This will help you decide what to do next…
Some people are doers & starters. Some people are doers & finishers.
Some people are both and some people are great at all the stuff in-between starting and finishing a project. Some people struggle to start or finish or do anything.
Regardless of what we are trying to build, create, write, or dream up everyone struggles to some degree with deciding what to do next. What do I do next?
Often there are thousands of seemingly important things to do or decisions to make. So many priorities to take care of…
HOLD UP! STOP!
You were just going to go with me on that weren’t you? “So many priorities…”
No there actually aren’t sooooo many priorities. Here’s what I mean:
Up until about the 1940s the word “priorities” barely existed and was not so commonly used as the singular form “priority”.
Looking at the etymology of the word, “priority” from about the 17th century to 1940 was only used to apply to one thing. One thing. What is THE priority? Not what are my ten top priorities? Peeps didn’t be using the plural.
How very modern of us to think that we ought to have a long list of “priorities” that so often only leaves us scratching our heads with no discernible next step.
No matter what you want or what you are trying to achieve there is always a one next actionable step. Sometimes you have to look hard for it. Things get built when every day you show up and do the next actionable step. Not the next million steps or the next 20 priorities all at once.
The president Dwight D. Eisenhower had a pretty nifty way of deciding what tasks to focus on each day. He came up with this principle:
Here is an excerpt from https://www.eisenhower.me/ explaining the matrix:
“We call the first quadrant Do first as its tasks are important for your life and career and need to be done today or tomorrow at the latest. You could use a timer to help you concentrate while trying to get as much of them done as possible.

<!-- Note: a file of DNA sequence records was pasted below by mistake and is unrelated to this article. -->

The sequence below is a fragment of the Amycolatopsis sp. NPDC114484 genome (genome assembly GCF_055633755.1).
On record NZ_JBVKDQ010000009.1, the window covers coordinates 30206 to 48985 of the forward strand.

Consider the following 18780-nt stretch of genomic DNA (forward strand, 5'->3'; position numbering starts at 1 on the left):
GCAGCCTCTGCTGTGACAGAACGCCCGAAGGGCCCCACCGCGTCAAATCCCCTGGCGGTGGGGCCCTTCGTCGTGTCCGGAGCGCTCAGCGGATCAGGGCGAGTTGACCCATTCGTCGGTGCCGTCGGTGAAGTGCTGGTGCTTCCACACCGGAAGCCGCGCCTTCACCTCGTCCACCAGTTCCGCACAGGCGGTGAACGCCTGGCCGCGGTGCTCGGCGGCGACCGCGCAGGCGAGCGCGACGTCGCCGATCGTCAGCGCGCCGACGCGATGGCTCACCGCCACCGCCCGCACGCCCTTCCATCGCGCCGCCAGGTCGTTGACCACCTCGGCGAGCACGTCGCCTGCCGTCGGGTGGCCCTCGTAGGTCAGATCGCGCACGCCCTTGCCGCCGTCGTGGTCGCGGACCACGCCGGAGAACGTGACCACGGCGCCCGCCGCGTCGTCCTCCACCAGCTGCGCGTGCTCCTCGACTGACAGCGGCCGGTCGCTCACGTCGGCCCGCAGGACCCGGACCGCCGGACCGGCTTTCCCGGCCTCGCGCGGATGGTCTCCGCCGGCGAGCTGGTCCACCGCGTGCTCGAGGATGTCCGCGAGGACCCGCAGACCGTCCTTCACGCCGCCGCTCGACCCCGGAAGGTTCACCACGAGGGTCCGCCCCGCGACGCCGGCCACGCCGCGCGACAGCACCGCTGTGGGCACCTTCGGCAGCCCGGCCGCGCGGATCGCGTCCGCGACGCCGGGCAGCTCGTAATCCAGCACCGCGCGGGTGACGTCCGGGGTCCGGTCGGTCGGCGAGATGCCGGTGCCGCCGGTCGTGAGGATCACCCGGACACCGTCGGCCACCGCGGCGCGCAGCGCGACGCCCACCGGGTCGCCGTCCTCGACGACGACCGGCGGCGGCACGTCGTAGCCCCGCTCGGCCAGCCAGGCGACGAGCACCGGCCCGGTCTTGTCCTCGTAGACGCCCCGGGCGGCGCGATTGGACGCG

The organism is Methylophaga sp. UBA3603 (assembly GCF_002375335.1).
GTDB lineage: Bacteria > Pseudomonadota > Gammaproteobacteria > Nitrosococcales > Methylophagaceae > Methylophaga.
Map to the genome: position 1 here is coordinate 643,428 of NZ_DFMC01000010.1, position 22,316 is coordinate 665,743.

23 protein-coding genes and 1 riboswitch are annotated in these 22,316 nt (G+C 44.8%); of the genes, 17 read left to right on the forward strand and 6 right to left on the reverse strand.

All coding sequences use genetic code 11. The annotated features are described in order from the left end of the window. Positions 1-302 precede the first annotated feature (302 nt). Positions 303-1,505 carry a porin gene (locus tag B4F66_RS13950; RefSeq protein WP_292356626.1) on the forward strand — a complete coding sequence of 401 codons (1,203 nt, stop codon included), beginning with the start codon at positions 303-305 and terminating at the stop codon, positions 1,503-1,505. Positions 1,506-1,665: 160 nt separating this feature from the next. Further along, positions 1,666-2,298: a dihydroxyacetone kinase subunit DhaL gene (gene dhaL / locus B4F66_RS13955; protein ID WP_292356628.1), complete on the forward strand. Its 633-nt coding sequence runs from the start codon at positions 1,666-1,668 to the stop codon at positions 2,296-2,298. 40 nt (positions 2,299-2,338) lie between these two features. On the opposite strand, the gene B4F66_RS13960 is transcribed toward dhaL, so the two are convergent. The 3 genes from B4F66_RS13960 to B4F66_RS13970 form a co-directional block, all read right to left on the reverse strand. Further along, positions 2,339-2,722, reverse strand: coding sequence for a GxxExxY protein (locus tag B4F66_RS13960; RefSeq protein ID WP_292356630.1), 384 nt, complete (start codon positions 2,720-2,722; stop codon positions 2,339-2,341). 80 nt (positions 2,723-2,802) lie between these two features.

An example of this type of task could be to review an important document for your manager.
The second quadrant we call Schedule. Its tasks are important but less urgent. You should list tasks you need to put in your calendar here.
An example of that could be a long-planned restart of your gym activity.
Professional time managers leave fewer things unplanned and therefore try to manage most of their work in the second quadrant, reducing stress by terminating urgent and important to-dos to a reasonable date in the near future whenever a new task comes in.
The third quadrant is for those tasks you could delegate as they are less important to you than others but still pretty urgent. You should keep track of delegated tasks by e-mail, telephone or within a meeting to check back on their progress later.
An example of a delegated task could be somebody calling you to ask for an urgent favor or request that you step into a meeting. You could delegate this responsibility by suggesting a better person for the job or by giving the caller the necessary information to have him deal with the matter himself.
The fourth and last quadrant is called Don’t Do because it is there to help you sort out things you should not being doing at all.
Discover and stop bad habits, like surfing the internet without a reason or gaming too long, these give you an excuse for not being able to deal with important tasks in the 1st and 2nd quadrant.”
I unapologetically am going to wrap this up with a nautical themed saying I first heard from a mentor and friend:
It is easier to steer a ship in motion.
So start moving.